In recent weeks, Australian Prime Minister Tony Abbott has started referring to the Islamic State terrorist organisation by a name they reportedly despise: “Daesh”.
Australia’s allies in the Middle East have suggested the Western world not use monikers such as ISIL (Islamic State of Iraq and the Levant), ISIS (Islamic State of Iraq and Syria) or IS (Islamic State) as they legitimise the group’s aspirations.
“Daesh hates being referred to by this term, and what they don’t like has an instinctive appeal to me,” Abbott said.
“I absolutely refuse to refer to it by the title that it claims for itself (Islamic State), because I think this is a perversion of religion and a travesty of governance.”
Daesh comes from the acronym formed by the Arabic spelling of the terror group’s name — al-Dawla al-Islamiya fi Iraq wa al-Sham.
Joseph Bahout, a visiting scholar at the Carnegie Endowment for International Peace, told The Huffington Post that the word Daesh in Arabic “sounds like something monstrous” and is a way of “stigmatising” the group.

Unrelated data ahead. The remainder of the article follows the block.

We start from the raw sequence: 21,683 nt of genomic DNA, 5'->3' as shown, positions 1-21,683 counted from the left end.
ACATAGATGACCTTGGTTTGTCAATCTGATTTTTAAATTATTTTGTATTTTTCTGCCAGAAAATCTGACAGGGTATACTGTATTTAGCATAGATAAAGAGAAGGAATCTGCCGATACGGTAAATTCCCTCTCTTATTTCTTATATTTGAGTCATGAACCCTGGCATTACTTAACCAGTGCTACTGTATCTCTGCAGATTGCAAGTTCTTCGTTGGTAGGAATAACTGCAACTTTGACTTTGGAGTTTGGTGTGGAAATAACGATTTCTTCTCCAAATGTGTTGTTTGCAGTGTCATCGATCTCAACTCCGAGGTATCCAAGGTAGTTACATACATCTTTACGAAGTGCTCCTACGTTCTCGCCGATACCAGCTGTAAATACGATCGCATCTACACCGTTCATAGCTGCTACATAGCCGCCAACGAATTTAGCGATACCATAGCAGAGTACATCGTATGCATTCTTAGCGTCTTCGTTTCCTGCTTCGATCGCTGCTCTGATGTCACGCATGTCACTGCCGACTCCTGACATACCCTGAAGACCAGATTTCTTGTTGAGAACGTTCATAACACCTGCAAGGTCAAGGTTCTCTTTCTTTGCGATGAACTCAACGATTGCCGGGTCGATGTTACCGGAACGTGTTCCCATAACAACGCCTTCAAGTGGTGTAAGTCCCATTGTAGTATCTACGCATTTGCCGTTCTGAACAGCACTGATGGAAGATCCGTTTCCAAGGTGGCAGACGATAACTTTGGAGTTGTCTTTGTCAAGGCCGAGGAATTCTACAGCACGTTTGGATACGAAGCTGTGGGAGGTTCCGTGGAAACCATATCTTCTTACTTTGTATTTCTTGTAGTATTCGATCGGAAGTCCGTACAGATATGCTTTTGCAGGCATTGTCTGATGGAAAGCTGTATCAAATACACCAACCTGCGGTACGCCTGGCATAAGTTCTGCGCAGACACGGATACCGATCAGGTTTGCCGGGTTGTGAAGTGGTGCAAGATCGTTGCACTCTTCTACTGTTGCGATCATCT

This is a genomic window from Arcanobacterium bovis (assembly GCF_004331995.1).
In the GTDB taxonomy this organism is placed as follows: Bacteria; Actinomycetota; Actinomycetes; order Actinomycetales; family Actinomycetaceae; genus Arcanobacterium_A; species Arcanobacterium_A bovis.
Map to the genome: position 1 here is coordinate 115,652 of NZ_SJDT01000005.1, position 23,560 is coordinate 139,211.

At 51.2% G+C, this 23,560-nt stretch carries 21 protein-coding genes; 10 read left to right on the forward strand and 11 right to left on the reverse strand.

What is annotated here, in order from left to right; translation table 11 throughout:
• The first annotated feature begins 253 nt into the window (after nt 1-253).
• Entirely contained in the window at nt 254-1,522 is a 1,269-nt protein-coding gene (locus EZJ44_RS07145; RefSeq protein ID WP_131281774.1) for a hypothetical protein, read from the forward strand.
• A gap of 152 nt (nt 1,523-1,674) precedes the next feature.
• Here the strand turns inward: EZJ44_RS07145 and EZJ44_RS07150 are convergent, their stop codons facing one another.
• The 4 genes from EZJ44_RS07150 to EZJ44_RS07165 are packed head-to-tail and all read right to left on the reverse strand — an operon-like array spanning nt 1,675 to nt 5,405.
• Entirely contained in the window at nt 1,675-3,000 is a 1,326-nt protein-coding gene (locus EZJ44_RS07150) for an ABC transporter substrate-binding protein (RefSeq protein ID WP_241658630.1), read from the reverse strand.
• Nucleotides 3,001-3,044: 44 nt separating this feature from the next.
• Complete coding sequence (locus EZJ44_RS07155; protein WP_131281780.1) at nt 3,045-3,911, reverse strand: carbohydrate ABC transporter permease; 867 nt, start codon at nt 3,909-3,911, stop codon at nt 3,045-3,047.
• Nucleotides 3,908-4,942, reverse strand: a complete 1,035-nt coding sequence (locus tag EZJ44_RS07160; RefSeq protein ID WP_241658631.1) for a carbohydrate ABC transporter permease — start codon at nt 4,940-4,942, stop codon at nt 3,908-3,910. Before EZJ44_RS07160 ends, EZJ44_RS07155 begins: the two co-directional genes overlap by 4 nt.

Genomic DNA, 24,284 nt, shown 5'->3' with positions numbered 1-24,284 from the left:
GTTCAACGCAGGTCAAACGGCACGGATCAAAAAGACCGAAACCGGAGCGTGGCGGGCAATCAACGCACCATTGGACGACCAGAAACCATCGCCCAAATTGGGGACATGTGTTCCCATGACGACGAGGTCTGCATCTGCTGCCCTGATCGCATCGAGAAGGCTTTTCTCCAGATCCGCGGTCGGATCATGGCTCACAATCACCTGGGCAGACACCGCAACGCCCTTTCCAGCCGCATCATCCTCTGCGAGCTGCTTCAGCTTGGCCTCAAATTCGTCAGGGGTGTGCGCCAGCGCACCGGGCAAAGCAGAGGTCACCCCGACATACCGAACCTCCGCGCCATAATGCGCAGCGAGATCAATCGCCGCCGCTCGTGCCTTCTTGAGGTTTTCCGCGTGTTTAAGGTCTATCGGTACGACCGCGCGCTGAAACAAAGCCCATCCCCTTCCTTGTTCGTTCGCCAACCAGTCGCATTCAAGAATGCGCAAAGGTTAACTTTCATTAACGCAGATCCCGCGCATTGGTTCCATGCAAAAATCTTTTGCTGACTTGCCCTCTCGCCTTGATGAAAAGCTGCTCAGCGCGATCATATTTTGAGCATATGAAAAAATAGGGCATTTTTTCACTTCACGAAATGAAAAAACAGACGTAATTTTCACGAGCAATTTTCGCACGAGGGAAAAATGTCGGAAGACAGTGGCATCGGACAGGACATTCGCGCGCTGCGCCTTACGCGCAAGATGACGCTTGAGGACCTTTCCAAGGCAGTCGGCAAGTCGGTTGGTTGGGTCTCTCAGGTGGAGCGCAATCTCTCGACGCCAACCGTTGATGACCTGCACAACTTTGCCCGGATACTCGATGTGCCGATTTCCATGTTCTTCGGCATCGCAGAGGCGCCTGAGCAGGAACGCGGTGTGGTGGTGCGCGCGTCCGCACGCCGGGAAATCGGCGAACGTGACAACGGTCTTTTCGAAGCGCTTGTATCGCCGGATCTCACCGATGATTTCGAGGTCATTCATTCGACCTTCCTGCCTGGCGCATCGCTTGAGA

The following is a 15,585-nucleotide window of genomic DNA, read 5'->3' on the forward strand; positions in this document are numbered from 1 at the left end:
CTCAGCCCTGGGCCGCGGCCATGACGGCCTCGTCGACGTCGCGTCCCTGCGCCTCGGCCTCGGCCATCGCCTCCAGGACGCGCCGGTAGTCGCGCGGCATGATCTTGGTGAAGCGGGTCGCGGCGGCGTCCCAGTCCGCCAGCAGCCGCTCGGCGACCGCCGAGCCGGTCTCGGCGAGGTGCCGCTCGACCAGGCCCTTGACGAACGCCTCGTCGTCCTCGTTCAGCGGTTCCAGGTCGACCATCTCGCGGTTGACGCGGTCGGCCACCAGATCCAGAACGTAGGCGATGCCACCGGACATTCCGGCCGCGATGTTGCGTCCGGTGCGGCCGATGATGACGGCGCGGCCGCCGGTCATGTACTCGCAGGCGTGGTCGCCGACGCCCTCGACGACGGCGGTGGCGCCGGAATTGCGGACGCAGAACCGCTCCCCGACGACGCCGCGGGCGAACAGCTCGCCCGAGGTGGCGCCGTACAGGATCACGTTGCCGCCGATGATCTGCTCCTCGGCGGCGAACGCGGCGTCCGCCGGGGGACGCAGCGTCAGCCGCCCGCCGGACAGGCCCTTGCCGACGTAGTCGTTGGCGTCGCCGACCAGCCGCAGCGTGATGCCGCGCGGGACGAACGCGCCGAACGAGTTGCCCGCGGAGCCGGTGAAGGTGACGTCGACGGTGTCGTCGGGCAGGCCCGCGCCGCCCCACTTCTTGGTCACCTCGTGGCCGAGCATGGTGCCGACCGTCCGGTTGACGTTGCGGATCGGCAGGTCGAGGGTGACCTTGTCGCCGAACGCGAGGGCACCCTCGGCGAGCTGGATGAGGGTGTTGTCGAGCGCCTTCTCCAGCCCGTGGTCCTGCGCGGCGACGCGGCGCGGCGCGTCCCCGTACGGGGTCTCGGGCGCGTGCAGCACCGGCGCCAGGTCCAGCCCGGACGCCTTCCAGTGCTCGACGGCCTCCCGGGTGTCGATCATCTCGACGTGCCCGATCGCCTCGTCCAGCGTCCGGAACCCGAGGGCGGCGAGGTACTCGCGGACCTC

One theory suggests the group hates the name as it was reportedly first used by supporters of Syrian President Bashar al-Assad, the Herald Sun reported.
The terror organisation’s leaders have threatened to “cut out the tongues” of those who refer to them as Daesh or DAIISH, according to international media reports.
The news follows Abbott’s first visit to Baghdad and Iraq to meet with Iraqi prime minister Haider al-Abadi to discuss military collaboration between the two nations.
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